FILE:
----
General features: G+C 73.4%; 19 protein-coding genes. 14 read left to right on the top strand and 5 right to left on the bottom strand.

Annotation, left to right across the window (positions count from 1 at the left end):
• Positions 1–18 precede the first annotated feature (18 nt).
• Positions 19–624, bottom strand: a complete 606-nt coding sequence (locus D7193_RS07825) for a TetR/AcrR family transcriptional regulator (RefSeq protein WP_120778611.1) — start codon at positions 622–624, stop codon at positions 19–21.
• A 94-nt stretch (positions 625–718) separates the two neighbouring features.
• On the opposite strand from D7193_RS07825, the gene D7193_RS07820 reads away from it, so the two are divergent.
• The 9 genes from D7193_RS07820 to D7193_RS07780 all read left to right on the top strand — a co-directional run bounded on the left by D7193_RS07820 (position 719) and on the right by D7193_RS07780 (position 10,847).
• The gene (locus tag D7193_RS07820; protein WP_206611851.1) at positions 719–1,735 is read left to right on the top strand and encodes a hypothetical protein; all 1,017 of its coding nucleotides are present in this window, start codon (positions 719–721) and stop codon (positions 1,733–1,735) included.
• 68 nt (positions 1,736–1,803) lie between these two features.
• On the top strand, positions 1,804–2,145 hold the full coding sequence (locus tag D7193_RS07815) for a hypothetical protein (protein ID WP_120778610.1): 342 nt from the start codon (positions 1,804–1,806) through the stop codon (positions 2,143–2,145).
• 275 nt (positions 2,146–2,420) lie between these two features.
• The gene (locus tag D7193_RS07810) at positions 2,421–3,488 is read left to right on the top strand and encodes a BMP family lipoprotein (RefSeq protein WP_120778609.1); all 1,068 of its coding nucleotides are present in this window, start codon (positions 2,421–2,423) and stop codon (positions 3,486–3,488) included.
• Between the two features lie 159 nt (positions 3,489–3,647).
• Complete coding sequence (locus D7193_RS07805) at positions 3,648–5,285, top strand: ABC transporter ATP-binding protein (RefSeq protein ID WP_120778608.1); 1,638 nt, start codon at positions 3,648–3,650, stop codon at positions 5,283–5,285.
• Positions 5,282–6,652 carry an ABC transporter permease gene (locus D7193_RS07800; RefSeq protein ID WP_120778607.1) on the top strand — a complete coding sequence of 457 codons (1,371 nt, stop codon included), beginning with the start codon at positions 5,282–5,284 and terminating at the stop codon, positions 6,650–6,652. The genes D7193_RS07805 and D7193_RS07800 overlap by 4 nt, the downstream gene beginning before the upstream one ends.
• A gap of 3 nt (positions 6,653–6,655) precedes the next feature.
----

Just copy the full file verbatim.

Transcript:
General features: G+C 73.4%; 19 protein-coding genes. 14 read left to right on the top strand and 5 right to left on the bottom strand.

Annotation, left to right across the window (positions count from 1 at the left end):
• Positions 1–18 precede the first annotated feature (18 nt).
• Positions 19–624, bottom strand: a complete 606-nt coding sequence (locus D7193_RS07825) for a TetR/AcrR family transcriptional regulator (RefSeq protein WP_120778611.1) — start codon at positions 622–624, stop codon at positions 19–21.
• A 94-nt stretch (positions 625–718) separates the two neighbouring features.
• On the opposite strand from D7193_RS07825, the gene D7193_RS07820 reads away from it, so the two are divergent.
• The 9 genes from D7193_RS07820 to D7193_RS07780 all read left to right on the top strand — a co-directional run bounded on the left by D7193_RS07820 (position 719) and on the right by D7193_RS07780 (position 10,847).
• The gene (locus tag D7193_RS07820; protein WP_206611851.1) at positions 719–1,735 is read left to right on the top strand and encodes a hypothetical protein; all 1,017 of its coding nucleotides are present in this window, start codon (positions 719–721) and stop codon (positions 1,733–1,735) included.
• 68 nt (positions 1,736–1,803) lie between these two features.
• On the top strand, positions 1,804–2,145 hold the full coding sequence (locus tag D7193_RS07815) for a hypothetical protein (protein ID WP_120778610.1): 342 nt from the start codon (positions 1,804–1,806) through the stop codon (positions 2,143–2,145).
• 275 nt (positions 2,146–2,420) lie between these two features.
• The gene (locus tag D7193_RS07810) at positions 2,421–3,488 is read left to right on the top strand and encodes a BMP family lipoprotein (RefSeq protein WP_120778609.1); all 1,068 of its coding nucleotides are present in this window, start codon (positions 2,421–2,423) and stop codon (positions 3,486–3,488) included.
• Between the two features lie 159 nt (positions 3,489–3,647).
• Complete coding sequence (locus D7193_RS07805) at positions 3,648–5,285, top strand: ABC transporter ATP-binding protein (RefSeq protein ID WP_120778608.1); 1,638 nt, start codon at positions 3,648–3,650, stop codon at positions 5,283–5,285.
• Positions 5,282–6,652 carry an ABC transporter permease gene (locus D7193_RS07800; RefSeq protein ID WP_120778607.1) on the top strand — a complete coding sequence of 457 codons (1,371 nt, stop codon included), beginning with the start codon at positions 5,282–5,284 and terminating at the stop codon, positions 6,650–6,652. The genes D7193_RS07805 and D7193_RS07800 overlap by 4 nt, the downstream gene beginning before the upstream one ends.
• A gap of 3 nt (positions 6,653–6,655) precedes the next feature.